Cities have been spreading our for all of recorded history. From the “walking city” (pre-1880) to the “streetcar city” (1880-1920) to the “automobile city” (post- 1920). Are we now looking at the “smartphone city” (post-2007)? Perhaps, but there is no "death of distance" to speak of.  The biggest and priciest places (London, Hong Kong, New York, San Francisco, etc.) continue to grow (mostly outward) and thrive. Growth is always the best indicator.

There is seemingly enough agglomeration "glue" to hold the large metro areas together -- and to justify high land prices. The growth we are getting is pretty "smart".  This is not the popular "smart growth" prescribed by people who assert they are somehow smart enough to plan whole metropolitan areas.  Rather, we are getting smarts in the form of spontaneous spatial arrangements that "click" for large numbers of people and firms.

Qian An, Jim Moore and I have been looking at the 2009 NHTS. These data are for the 50 largest U.S. metro areas. Places within metro areas are classified by NHTS as "Urban" "Suburban" and "Second City" (middle three rows, below).  Data below are for the three major trip types. The differences within each table among means and variances (with the exception of commuting variances) are fairly small. Area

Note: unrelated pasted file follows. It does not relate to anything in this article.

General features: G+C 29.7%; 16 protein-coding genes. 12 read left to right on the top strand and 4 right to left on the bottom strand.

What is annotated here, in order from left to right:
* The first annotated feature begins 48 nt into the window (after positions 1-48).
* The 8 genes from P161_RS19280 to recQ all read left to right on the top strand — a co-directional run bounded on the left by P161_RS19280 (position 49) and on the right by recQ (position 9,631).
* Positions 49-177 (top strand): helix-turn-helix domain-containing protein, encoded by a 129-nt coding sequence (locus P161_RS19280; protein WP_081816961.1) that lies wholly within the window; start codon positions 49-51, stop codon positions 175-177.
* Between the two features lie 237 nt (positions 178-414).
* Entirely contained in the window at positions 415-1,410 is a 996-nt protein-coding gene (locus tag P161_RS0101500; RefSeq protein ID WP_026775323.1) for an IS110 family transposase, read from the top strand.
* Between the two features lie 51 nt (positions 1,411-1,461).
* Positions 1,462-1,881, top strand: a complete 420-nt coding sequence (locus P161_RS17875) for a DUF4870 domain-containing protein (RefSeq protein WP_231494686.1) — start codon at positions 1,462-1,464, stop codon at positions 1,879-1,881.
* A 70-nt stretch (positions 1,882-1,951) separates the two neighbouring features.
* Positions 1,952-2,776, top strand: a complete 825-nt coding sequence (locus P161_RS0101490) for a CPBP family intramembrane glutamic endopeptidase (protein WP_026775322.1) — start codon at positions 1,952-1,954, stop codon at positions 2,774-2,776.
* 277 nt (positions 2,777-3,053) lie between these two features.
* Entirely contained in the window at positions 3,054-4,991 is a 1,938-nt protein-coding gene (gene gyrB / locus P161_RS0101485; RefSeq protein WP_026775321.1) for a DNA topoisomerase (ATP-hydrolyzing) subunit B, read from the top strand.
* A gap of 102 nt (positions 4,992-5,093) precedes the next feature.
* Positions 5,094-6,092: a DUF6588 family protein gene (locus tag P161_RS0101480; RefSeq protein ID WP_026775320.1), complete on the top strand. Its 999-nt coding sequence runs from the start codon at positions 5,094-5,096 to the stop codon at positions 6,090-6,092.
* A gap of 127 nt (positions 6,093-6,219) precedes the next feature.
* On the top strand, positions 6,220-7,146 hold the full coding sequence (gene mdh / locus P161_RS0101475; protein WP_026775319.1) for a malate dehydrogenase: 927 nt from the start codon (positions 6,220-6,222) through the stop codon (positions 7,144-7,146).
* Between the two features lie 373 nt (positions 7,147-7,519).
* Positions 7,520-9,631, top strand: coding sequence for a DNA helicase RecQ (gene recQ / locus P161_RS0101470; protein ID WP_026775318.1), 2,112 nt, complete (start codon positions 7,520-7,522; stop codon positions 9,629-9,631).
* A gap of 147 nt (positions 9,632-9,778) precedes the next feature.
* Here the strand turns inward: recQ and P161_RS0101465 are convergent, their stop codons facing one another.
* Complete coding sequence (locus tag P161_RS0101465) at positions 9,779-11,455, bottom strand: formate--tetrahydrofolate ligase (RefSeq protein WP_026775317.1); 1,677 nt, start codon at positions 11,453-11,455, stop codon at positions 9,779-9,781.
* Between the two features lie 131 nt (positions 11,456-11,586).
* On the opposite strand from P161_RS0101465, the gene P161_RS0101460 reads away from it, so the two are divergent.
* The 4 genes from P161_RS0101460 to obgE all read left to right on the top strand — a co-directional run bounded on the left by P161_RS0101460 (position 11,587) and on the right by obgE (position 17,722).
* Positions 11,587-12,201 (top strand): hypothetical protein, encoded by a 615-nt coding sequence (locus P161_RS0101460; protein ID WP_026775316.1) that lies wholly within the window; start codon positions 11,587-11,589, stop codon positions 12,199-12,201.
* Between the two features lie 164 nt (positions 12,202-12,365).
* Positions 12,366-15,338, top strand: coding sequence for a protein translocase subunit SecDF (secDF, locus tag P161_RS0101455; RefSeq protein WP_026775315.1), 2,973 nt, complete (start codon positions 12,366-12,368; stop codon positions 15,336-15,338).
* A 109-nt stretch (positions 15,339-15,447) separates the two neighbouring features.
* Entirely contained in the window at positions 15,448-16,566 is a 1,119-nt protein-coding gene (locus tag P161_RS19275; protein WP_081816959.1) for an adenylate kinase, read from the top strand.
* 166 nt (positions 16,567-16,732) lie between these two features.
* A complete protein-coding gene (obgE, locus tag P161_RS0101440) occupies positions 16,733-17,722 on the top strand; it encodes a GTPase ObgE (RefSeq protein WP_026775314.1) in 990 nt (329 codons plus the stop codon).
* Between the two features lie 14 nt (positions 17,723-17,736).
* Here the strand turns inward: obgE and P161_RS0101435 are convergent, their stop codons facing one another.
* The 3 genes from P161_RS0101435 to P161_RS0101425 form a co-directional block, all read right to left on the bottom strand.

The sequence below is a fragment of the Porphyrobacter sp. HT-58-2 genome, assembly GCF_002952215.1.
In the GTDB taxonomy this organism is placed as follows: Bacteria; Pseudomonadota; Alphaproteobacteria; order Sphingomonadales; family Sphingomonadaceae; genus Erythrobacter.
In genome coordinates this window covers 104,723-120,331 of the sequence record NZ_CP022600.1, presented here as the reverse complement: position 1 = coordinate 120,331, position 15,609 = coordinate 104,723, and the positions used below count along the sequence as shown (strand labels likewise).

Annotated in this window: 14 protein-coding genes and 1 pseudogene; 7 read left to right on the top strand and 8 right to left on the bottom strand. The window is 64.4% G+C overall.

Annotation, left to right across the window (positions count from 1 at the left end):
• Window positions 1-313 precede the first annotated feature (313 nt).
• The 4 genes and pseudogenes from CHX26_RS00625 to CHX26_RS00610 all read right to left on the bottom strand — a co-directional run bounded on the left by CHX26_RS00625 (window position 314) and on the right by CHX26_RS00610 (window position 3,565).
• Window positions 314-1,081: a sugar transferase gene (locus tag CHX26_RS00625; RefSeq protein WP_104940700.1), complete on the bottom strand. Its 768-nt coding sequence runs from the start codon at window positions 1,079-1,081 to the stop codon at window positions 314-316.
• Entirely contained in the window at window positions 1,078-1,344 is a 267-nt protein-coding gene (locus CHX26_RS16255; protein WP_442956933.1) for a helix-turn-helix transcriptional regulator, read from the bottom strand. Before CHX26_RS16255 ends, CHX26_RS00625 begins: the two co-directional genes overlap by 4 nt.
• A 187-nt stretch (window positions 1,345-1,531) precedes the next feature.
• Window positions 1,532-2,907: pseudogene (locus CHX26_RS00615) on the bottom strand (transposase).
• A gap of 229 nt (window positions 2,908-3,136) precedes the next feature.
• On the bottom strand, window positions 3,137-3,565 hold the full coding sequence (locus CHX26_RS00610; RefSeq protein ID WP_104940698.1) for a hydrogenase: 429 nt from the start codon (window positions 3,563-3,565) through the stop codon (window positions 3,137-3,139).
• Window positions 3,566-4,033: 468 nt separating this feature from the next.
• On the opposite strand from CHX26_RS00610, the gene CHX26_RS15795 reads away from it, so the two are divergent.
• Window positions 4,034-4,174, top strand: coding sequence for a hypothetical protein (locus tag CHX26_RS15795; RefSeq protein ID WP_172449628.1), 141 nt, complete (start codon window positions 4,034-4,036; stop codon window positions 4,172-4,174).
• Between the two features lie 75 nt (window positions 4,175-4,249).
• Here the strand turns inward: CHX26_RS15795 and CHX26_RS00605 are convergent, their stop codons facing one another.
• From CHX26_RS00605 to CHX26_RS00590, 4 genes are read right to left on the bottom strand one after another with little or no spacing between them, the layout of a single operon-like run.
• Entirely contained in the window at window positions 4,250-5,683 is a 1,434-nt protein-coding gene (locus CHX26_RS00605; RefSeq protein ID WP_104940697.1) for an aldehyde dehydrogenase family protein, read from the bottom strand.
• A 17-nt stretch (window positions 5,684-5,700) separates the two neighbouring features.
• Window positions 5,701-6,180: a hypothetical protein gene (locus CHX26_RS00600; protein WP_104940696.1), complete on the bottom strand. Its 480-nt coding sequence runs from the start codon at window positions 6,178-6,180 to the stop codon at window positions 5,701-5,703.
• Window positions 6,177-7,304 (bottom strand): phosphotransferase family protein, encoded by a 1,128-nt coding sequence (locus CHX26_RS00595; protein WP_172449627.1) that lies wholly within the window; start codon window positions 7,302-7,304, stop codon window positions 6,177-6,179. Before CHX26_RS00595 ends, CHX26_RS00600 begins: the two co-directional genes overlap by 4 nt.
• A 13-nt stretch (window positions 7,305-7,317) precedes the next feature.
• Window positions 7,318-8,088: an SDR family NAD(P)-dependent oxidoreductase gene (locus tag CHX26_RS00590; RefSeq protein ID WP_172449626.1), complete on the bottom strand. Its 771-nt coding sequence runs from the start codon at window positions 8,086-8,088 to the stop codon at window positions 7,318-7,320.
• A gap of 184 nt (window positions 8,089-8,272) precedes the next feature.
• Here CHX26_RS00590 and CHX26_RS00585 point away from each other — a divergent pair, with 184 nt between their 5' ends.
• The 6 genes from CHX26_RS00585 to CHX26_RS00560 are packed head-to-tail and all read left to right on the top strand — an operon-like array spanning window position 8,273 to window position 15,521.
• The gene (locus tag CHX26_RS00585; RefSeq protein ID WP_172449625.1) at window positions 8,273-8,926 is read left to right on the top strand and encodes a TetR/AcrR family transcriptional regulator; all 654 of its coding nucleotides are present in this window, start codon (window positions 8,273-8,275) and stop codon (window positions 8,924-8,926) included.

Commuting Times (Minutes, Solo Drivers, One-Way)

Second City
Town and Country

Below are the same results for shopping and social-recreational trips:

Home-Based Shopping Trips (Minutes, Solo Drivers, One-Way)
Second City
Town and Country
Home-Based Social/Recreational Trips (Minutes, Solo Drivers, One-Way)
Second City
Town and Country
Here are millions of people and many businesses picking and choosing in ways that allow them to live, work and play. Yes, there are problems in the world. But the way the cities are arranging themselves is not one of them.